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Tuberculosis: Around 5,000 people die from TB every day


World Tuberculosis Day: Around ten million people worldwide suffer from consumption

More than ten million people worldwide have tuberculosis. The bacterial infectious disease claims around 5,000 lives a day - even though it has been curable for decades. On the occasion of World Tuberculosis Day, health experts are calling for drugs to be made affordable even for people affected by poverty.

Rich countries have to do more

According to the World Health Organization (WHO), around 10.4 million people worldwide developed tuberculosis in 2016. A total of 1.7 million people died in the previous year. This is what the DAHW German Leprosy and Tuberculosis Aid on World Tuberculosis Day on March 24th. The experts are calling on the governments of the rich countries to invest more in research. "Medicines must be affordable for people living in poverty in all countries," they write in a message.

The number of new cases remained constant

The infectious disease, which was formerly referred to as “consumption”, claims around 5,000 lives every day. This is more than the deaths from HIV and malaria combined.

Although the number of deaths declined slightly, the number of newly ill patients remained constant.

According to the DAHW, 600,000 suffer from resistant forms of TB and one million of the newly ill TB patients were simultaneously infected with HIV.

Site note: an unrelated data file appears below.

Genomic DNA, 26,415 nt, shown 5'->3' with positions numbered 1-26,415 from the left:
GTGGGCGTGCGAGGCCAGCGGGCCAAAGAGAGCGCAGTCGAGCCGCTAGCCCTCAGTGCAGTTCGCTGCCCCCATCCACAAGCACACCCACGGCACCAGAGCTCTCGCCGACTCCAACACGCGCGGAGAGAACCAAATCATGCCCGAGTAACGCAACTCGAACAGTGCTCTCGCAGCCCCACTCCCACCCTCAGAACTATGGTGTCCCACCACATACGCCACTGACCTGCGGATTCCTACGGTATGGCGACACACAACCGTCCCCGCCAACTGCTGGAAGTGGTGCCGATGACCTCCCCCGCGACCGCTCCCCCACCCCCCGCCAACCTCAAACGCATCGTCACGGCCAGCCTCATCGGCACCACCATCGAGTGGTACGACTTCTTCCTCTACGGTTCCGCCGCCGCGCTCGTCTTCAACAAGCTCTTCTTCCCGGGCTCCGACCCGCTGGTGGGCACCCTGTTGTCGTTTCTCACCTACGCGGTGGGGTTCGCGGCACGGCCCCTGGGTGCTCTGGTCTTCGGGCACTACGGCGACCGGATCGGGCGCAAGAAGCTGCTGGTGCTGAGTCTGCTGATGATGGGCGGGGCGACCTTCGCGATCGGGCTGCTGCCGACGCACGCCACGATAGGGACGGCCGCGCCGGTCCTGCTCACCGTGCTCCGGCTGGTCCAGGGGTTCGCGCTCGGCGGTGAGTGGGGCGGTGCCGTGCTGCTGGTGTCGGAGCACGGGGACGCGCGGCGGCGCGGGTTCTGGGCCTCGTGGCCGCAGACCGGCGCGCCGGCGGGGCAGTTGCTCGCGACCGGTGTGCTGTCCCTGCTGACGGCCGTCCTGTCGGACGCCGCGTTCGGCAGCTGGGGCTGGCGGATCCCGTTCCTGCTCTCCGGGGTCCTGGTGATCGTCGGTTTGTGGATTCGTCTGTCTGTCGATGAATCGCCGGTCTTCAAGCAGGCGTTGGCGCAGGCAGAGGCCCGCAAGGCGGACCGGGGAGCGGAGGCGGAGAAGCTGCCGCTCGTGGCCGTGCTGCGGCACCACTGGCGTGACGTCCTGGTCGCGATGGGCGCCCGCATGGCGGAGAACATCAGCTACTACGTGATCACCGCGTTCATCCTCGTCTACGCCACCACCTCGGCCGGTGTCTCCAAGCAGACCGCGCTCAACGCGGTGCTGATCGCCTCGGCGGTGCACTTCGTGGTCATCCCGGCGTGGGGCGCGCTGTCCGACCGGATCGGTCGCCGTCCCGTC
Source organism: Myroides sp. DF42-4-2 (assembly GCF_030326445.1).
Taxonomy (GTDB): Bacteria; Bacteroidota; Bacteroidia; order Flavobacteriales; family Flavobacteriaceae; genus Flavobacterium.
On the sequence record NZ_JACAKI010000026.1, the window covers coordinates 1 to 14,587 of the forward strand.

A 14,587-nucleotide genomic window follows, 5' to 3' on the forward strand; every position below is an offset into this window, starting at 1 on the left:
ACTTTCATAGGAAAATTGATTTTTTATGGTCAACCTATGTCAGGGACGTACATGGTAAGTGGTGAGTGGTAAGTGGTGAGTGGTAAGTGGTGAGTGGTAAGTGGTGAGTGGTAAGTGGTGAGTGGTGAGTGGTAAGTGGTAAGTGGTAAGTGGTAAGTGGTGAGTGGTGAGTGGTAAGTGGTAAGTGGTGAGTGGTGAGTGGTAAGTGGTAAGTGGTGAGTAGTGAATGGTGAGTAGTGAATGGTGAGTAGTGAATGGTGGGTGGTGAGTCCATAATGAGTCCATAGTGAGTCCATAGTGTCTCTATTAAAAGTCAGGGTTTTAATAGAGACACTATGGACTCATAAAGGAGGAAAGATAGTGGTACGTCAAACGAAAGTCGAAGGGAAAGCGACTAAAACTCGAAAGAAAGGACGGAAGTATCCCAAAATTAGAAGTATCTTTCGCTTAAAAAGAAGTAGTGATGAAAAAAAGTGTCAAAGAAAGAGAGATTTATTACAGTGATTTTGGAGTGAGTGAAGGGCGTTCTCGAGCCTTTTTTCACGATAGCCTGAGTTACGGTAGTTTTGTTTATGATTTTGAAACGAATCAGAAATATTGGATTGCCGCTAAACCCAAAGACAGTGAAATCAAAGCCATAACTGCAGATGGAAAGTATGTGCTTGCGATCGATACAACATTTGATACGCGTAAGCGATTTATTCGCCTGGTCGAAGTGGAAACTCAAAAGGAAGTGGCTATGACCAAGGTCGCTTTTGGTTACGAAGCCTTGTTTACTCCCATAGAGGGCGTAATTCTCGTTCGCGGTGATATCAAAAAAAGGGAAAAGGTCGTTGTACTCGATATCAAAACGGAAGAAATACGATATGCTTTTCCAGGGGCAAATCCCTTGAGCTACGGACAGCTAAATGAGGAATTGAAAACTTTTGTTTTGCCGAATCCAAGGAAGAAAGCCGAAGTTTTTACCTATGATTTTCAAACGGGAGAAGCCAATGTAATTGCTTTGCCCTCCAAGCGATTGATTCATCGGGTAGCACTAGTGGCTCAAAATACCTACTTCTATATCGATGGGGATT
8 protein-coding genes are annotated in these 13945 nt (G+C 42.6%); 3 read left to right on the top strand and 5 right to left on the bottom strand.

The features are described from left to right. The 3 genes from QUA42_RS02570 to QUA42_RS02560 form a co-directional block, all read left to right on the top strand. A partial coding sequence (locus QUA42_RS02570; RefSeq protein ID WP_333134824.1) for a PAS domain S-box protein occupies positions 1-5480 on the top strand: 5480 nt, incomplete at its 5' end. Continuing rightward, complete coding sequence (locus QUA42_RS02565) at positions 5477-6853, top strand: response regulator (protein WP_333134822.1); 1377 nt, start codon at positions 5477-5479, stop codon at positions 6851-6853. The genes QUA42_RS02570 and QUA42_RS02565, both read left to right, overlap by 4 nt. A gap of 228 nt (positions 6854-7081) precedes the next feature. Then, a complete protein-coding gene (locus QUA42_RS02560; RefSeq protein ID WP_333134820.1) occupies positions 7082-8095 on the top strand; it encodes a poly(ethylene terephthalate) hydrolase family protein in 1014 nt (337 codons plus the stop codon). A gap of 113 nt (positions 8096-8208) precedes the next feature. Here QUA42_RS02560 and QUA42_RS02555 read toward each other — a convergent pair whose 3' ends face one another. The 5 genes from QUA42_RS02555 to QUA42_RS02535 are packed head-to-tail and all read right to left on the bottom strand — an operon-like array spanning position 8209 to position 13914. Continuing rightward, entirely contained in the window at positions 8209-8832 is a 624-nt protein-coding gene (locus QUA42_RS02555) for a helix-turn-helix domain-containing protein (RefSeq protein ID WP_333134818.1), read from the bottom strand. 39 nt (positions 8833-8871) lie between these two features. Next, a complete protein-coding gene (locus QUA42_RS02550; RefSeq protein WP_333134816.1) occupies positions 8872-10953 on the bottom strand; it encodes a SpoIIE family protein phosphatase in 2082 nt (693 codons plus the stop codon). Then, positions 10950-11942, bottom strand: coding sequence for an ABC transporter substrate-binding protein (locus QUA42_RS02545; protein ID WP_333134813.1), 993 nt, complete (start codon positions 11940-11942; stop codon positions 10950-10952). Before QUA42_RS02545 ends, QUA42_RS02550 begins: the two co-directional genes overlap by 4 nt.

Many of the hardest hit countries are reported to lack comprehensive TB control and prevention.

Transmission by droplet infection

Tuberculosis (also: TBC) is a bacterial infectious disease that particularly affects the lungs. It used to be referred to as “consumption”.

Triggers are so-called "mycobacteria", which mainly affect the lungs and are transmitted especially when coughing, sneezing and speaking.

At the beginning of the disease, non-specific symptoms such as cough, night sweats and a slightly elevated temperature appear.

The symptoms increase later and can include high fever, persistent cough with expectoration and shortness of breath. The disease is usually easy to treat with antibiotics.

No access to medical care

But especially refugees in African countries like Ethiopia, Tanzania and Uganda often have no access to medical care.

Due to the poor spatial and hygienic conditions and the poor nutritional situation, the disease breaks out quickly, especially in the confusing refugee camps, where more and more people are infected with the fatal disease.

If there are interruptions in treatment or discontinuation, the TB bacteria can become resistant to common medications. Then only very expensive drugs help.

Affordable drugs for resistant forms of TB

The experts at DAHW are therefore calling for the development of a reliable vaccine and effective and affordable medication for the resistant forms of TB.

"The governments of the rich countries must support the research in a targeted manner and at the same time ensure that the medicines developed from it are affordable in poor countries," the statement said.

The therapy of patients with multi-resistant TB (MDR-TB) still fails too often due to the high costs.

Years can pass before the onset of the disease

The dangerous illness occurs again and again in this country. At the end of last year, around 900 students in Dresden had to undergo a tuberculosis test, as several TBC cases were reported at two schools.

A few months earlier, the disease had been proven in a kindergarten child in Hessen.

According to health experts, the disease is often overlooked during examinations, as it can take years from infection to the outbreak of TBC.

As the Robert Koch Institute (RKI) writes on its website, tuberculosis can still develop "decades after infection", especially if the immune system is weakened. (ad)

Author and source information

Video: Can we beat the worlds biggest infectious killer? BBC Tomorrows World (August 2020).